CONSTRUCTIVE EVICTION: Definition & Guide On How It Works In Different States


It occurs when a landlord does not physically or legally evict a tenant, but instead takes actions that significantly interfere with the tenant’s use and enjoyment of the premises. Constructive eviction can occur as a result of the landlord’s breach of the implied covenant of quiet enjoyment if; (1) the landlord substantially interferes with the tenant’s use and enjoyment of the premises by his actions or failure to act to resolve a problem; (2) the tenant gives the landlord notice of the problem and the landlord fails to respond and resolve the problem; and (3) the tenant vacates the premises within a reasonable time after the landlord fails to respond and resolve the problem. This blog post will talk about what constitutes “constructive eviction” in California, Texas, and real estate.

What is Constructive Eviction

Constructive eviction is the legal term for when a tenant is forced to leave due to a condition on the property that the landlord caused or failed to repair. Failure to repair a heater during the winter is a common example of the latter. However, there are a variety of possible causes of constructive eviction, including:

  • Not repairing major plumbing or electrical issues.
  • Failure to repair broken locks, doors, or windows that pose a security or health risk.
  • Failure to address potentially dangerous or hazardous conditions, such as mold or pests.
  • Harassment.
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Smaller issues, such as chipped paint, worn-out carpet, or a dripping faucet, are insufficient. However, if there is only one bathroom and it is inoperable for an unreasonable period of time; with no alternative to use until repairs are made, it may be a different story. In short, it must be a serious problem that results in substandard, dangerous, or hazardous conditions. Tenants who believe they are being evicted should consult with a lawyer before moving; because getting it wrong could result in legal ramifications.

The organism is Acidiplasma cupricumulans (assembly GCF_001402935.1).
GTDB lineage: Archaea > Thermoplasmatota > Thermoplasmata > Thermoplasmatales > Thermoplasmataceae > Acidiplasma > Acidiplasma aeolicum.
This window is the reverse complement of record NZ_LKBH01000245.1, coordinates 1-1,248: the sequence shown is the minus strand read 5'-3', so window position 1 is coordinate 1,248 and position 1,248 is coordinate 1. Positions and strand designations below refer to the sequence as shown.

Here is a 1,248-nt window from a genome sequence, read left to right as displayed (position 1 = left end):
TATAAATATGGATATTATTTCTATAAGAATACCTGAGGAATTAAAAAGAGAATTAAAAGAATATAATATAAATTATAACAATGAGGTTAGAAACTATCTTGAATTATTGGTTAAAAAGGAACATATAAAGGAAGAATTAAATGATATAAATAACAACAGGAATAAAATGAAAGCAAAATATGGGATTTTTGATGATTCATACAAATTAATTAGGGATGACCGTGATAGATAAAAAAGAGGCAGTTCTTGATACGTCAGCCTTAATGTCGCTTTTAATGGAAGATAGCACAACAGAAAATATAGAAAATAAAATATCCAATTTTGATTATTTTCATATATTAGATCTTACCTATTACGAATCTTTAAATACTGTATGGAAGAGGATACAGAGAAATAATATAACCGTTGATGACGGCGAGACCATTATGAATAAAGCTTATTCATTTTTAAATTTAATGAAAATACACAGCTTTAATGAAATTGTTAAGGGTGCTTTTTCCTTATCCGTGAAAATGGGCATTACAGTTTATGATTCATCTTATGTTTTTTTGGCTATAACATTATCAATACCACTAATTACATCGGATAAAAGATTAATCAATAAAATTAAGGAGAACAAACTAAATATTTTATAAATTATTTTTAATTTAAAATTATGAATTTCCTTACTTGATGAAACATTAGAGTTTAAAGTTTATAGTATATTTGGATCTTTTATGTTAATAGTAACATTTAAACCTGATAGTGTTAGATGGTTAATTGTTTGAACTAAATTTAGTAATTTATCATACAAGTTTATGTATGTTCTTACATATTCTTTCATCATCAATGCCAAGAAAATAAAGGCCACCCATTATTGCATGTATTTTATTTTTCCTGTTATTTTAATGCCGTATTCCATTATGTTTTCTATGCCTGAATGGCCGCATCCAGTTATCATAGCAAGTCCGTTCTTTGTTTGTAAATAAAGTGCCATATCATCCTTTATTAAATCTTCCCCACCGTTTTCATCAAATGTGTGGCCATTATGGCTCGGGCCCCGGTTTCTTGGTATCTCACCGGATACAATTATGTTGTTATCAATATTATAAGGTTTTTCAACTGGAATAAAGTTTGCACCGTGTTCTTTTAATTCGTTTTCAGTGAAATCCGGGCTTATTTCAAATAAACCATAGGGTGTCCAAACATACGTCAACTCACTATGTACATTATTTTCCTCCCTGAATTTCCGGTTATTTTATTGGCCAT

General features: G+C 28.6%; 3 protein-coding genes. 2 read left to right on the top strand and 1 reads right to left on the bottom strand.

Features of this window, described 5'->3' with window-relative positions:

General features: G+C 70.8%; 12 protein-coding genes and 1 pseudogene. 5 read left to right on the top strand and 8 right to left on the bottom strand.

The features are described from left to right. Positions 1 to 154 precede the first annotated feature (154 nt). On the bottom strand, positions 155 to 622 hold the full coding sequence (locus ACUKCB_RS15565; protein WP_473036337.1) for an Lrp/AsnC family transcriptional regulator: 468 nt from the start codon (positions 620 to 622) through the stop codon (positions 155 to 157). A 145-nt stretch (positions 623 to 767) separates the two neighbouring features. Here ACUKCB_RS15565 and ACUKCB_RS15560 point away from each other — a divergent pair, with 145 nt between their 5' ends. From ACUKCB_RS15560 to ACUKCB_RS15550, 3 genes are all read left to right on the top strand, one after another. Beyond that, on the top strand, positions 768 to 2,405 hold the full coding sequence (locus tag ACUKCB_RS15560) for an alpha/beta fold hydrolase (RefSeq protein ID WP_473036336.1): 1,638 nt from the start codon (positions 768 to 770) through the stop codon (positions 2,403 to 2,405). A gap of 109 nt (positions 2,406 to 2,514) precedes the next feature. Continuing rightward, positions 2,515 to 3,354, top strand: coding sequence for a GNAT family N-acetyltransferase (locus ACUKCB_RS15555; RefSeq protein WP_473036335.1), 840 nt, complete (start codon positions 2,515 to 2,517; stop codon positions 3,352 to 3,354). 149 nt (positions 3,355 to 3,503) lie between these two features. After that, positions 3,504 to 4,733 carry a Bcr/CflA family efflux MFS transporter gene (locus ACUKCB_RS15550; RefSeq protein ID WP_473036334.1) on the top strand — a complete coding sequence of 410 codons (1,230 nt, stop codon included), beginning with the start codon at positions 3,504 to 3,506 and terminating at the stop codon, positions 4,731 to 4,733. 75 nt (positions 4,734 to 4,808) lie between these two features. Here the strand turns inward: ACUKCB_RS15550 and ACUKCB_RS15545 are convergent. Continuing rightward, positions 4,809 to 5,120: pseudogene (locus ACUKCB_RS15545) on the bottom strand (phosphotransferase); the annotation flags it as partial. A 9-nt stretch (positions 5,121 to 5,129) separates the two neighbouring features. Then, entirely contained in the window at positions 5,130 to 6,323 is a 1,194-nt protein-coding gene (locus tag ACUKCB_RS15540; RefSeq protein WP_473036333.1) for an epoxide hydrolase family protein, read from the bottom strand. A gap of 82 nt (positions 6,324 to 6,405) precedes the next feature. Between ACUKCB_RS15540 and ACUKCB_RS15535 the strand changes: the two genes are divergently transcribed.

Understanding Constructive Eviction

When disagreements over the conditions of a leased premise escalate, both parties risk breaching the lease; the tenant risks breaching the lease by failing to pay rent; the landlord risks breaching the lease by failing to make lease-mandated repairs. The legal concept underlying this situation is “constructive eviction”.

Constructive eviction occurs when interference with a tenant’s use and possession of leased premises e.g real estate — whether from the landlord; the landlord’s failure to repair defects in the premises, or a third party — is severe enough to deprive the tenant of “beneficial enjoyment” of the premises. Sometimes determining constructive eviction is simple — a collapsed roof or a lack of heat in the dead of winter. In these circumstances, a tenant is likely to be able to walk away from its lease without incurring further liability.

Tenant risks

Because they are fact-specific, these types of questions pose a significant risk to a tenant. The tenant’s obligation to pay rent, on the other hand, is usually so clear as a matter of law that it is not in dispute. That is, it is almost always a bad idea for a tenant to refuse to pay rent and continue to occupy leased space while claiming constructive eviction. Constructive eviction is synonymous with eviction—leaving the space or the estate property.